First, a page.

421 U.S. 934
Mary POITRA, as mother and surviving parent of Richard A. Primeaux.
Supreme Court of the United States
April 21, 1975
On petition for writ of certiorari to the United States Court of Appeals for the Eighth Circuit.
The motion of the Standing Rock Sioux Tribe for leave to file a brief, as amicus curiae, is granted. The petition for a writ of certiorari is denied.
Mr. Justice WHITE, dissenting.
Petitioner and respondent are both enrolled Indians residing on the Standing Rock Sioux Indian Reservation, a reservation which straddles the border of North and South Dakota. Petitioner is resident in the portion of the reservation in South Dakota, and respondent lives within that portion in North Dakota. This ligigation arose from an automobile accident occurring on the Reservation in North Dakota. Respondent's son was injured by a car [421 U.S. 934 , 935] driven by petitioner and died as a result. Respondent brought this wrongful death action based upon North Dakota law in the Federal District Court, invoking its jurisdiction under 28 U.S.C. 1332(a). When petitioner failed to respond, the North Dakota Unsatisfied Judgment Fund appeared and moved to dismiss for lack of subject-matter jurisdiction.
The District Court, basing its decision upon Erie v. Tompkins, 304 U.S. 64 (1938), concluded that it did not have jurisdiction over respondent's suit. The Standing Rock Sioux Tribe had not consented to the jurisdiction of the North Dakota state courts, as required for the exercise of state court jurisdiction in civil suits between Indians under 25 U.S.C. 1322(a), and the state courts would not have jurisdiction over respondent's suit although based upon North Dakota substantive law. See Gourneau v. Smith, 207 N.W.2d 256 (N.D.1973). Viewing itself as another state court in diversity cases, the District Court concluded that it too could not entertain the suit. 369 F.Supp. 257 (N.D. 1973).
The Court of Appeals reversed. It concluded that there was no state policy involved in the absence of state-court jurisdiction over this type of litigation. The lack of jurisdiction arose from the federal requirement of consent by the Indians to such jurisdiction and the failure of the Tribe here to consent. The federal 'consent' statute, 25 U.S.C. 1322(a), was not intended to deprive Indians of state-created substantive rights, but rather had as its purpose an effort to prevent the States from interfering with Indian affairs. See 502 F.2d 23 (CA8 1974).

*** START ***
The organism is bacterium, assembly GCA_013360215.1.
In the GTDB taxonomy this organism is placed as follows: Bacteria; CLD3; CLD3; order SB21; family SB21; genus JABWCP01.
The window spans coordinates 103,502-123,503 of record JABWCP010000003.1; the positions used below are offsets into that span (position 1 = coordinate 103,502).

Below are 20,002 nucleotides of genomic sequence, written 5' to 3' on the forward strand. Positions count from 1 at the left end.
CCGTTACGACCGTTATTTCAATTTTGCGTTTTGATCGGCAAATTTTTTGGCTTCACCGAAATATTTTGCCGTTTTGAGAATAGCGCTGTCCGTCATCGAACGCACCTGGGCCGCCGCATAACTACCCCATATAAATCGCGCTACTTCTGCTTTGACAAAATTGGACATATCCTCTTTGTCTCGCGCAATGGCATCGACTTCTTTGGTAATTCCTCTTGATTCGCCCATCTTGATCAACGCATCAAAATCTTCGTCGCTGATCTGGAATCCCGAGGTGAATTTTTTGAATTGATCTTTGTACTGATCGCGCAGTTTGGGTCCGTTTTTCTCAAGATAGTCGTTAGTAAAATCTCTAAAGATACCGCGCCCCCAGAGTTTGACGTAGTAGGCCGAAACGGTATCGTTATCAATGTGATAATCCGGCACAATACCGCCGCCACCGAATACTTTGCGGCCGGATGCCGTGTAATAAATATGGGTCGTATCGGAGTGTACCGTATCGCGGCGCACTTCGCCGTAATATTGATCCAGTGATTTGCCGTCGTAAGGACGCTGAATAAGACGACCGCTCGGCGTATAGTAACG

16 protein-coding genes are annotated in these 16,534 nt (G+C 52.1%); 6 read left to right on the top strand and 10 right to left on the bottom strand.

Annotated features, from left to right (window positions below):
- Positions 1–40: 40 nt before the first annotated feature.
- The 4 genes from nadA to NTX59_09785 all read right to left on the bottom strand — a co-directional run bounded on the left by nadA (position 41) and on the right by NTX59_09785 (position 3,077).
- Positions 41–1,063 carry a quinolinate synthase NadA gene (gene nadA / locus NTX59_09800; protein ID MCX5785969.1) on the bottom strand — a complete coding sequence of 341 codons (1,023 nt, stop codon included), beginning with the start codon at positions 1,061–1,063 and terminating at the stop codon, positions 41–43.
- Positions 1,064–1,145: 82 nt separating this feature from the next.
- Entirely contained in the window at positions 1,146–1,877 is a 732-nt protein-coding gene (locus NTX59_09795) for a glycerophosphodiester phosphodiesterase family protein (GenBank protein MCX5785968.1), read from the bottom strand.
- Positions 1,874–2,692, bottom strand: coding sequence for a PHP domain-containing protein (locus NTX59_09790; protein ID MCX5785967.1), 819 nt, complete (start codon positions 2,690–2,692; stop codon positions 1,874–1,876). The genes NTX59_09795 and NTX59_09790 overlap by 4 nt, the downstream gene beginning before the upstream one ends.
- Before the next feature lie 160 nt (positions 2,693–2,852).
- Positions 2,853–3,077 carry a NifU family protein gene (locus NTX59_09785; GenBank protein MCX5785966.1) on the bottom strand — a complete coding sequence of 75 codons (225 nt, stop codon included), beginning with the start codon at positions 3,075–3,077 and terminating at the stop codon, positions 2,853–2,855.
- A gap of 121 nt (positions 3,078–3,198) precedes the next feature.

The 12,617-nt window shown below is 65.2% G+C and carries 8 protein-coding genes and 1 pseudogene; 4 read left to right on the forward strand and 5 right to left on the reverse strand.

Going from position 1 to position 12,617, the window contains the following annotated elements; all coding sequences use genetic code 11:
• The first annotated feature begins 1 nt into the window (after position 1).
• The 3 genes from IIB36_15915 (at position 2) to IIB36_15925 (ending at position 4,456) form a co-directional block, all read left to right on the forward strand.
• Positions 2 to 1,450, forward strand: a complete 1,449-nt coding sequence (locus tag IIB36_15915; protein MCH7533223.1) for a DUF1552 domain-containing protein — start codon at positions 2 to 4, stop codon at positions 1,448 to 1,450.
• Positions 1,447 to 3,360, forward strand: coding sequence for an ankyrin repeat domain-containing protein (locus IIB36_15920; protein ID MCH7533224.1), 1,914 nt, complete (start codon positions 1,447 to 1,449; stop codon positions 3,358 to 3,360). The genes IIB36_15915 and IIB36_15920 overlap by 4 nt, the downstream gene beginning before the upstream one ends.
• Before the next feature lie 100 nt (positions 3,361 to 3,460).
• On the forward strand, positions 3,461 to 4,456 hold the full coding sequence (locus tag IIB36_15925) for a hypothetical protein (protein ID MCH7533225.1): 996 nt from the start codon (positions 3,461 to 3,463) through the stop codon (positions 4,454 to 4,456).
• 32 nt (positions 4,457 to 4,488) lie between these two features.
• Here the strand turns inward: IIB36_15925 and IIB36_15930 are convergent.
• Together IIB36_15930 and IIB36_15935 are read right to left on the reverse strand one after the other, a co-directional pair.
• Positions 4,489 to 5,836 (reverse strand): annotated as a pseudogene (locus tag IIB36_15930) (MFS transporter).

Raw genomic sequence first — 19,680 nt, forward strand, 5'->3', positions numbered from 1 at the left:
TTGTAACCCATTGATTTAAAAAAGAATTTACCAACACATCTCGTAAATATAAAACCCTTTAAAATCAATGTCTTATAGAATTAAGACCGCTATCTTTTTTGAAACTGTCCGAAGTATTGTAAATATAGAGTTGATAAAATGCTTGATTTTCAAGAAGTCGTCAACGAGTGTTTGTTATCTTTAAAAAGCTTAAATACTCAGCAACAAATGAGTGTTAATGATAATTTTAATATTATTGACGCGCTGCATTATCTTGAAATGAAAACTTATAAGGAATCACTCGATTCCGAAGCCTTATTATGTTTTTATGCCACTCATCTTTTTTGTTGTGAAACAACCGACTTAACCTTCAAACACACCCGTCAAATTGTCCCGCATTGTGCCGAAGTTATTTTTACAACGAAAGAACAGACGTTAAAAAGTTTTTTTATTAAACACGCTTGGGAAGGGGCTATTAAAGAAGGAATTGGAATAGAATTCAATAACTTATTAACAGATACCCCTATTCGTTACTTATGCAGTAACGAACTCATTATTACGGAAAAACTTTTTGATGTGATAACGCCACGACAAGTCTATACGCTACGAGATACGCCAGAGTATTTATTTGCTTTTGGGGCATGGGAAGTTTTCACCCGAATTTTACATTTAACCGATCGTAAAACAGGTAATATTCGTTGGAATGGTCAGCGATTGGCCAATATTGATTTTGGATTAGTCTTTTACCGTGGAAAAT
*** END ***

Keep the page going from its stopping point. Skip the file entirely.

The court below acknowledged that the Court of Appeals for the Ninth Circuit had in two decisions held that a district court could not exercise diversity jurisdiction in situations in which the state courts would not exercise [421 U.S. 934 , 936] subject-matter jurisdiction. See Hot Oil Service, Inc. v. Hall, 366 F.2d 295 (1966); Littell v. Nakai, 344 F.2d 486 (1965), cert. denied, 382 U.S. 986 (1966). It distinguished those decisions on the ground that each involved an effort to avoid interference, under the principle of Williams v. Lee, 358 U.S. 217 1959), with tribal self-government. In this case, in contrast, the suit involved a dispute between two Indian litigants, and there were no 'interfering outsiders . . . trying to foist jurisdiction on the Indians.' 502 F.2d, at 29.
The court below, however, misconstrued the role of the discussion of Williams v. Lee, supra, in the Ninth Circuit decisions. When those cases were decided, the question of whether the subject matter of the litigation was essential to tribal self-government was the key to whether state courts could exercise jurisdiction. See 358 U.S., at 223 . Since its enactment in 1968, however, the 'consent' statute, 25 U.S.C. 1322(a) and 1326, provides an explicit procedure through which civil jurisdiction over Indians can be obtained by state courts. See McClanahan v. Arizona State Tax Comm'n, 411 U.S. 164 , 177-178d 129 (1973); Kennerly v. District Court of Montana, 400 U.S. 423 , 91 S. Ct. 480 (1971). It is conceded here that the subject matter of this suit, whether or not essential to tribal self-government, cannot be the basis for state-court jurisdiction. Therefore, the significant aspect of the Ninth Circuit decisions is their reliance upon Woods v. Interstate Realty Co., 337 U.S. 535 ( 1949). Extending that reliance to this case would result in a conclusion that the federal courts did not have jurisdiction.
The decisions of the Court of Appeals for the Eighth and Ninth Circuits are, therefore, squarely in conflict, and resolution of the conflict will require an appraisal of the roles of the Erie v. Tompkins line of cases [421 U.S. 934 , 937] and of the federal legislation governing jurisdiction by state courts over Indians in this factual situation.
I would grant certiorari.
Mr. Justice DOUGLAS took no part in the consideration or decision of this motion and petition.